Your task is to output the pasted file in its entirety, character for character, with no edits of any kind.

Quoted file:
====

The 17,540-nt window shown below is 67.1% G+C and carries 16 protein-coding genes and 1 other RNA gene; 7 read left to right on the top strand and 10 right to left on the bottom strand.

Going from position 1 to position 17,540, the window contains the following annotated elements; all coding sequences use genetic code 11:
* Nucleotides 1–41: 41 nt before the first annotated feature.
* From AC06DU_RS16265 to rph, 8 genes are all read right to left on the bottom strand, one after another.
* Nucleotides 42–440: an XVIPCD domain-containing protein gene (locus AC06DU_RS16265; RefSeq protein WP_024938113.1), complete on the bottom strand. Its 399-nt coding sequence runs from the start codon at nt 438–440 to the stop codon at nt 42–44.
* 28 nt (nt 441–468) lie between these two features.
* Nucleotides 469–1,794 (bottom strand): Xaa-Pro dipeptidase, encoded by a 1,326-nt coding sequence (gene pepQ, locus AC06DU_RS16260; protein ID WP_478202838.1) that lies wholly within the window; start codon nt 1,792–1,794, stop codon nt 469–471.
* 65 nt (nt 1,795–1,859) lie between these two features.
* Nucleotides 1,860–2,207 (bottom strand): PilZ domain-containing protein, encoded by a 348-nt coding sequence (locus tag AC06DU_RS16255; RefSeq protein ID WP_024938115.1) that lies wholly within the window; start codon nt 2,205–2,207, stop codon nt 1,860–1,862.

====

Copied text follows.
The 17,540-nt window shown below is 67.1% G+C and carries 16 protein-coding genes and 1 other RNA gene; 7 read left to right on the top strand and 10 right to left on the bottom strand.

Going from position 1 to position 17,540, the window contains the following annotated elements; all coding sequences use genetic code 11:
* Nucleotides 1–41: 41 nt before the first annotated feature.
* From AC06DU_RS16265 to rph, 8 genes are all read right to left on the bottom strand, one after another.
* Nucleotides 42–440: an XVIPCD domain-containing protein gene (locus AC06DU_RS16265; RefSeq protein WP_024938113.1), complete on the bottom strand. Its 399-nt coding sequence runs from the start codon at nt 438–440 to the stop codon at nt 42–44.
* 28 nt (nt 441–468) lie between these two features.
* Nucleotides 469–1,794 (bottom strand): Xaa-Pro dipeptidase, encoded by a 1,326-nt coding sequence (gene pepQ, locus AC06DU_RS16260; protein ID WP_478202838.1) that lies wholly within the window; start codon nt 1,792–1,794, stop codon nt 469–471.
* 65 nt (nt 1,795–1,859) lie between these two features.
* Nucleotides 1,860–2,207 (bottom strand): PilZ domain-containing protein, encoded by a 348-nt coding sequence (locus tag AC06DU_RS16255; RefSeq protein ID WP_024938115.1) that lies wholly within the window; start codon nt 2,205–2,207, stop codon nt 1,860–1,862.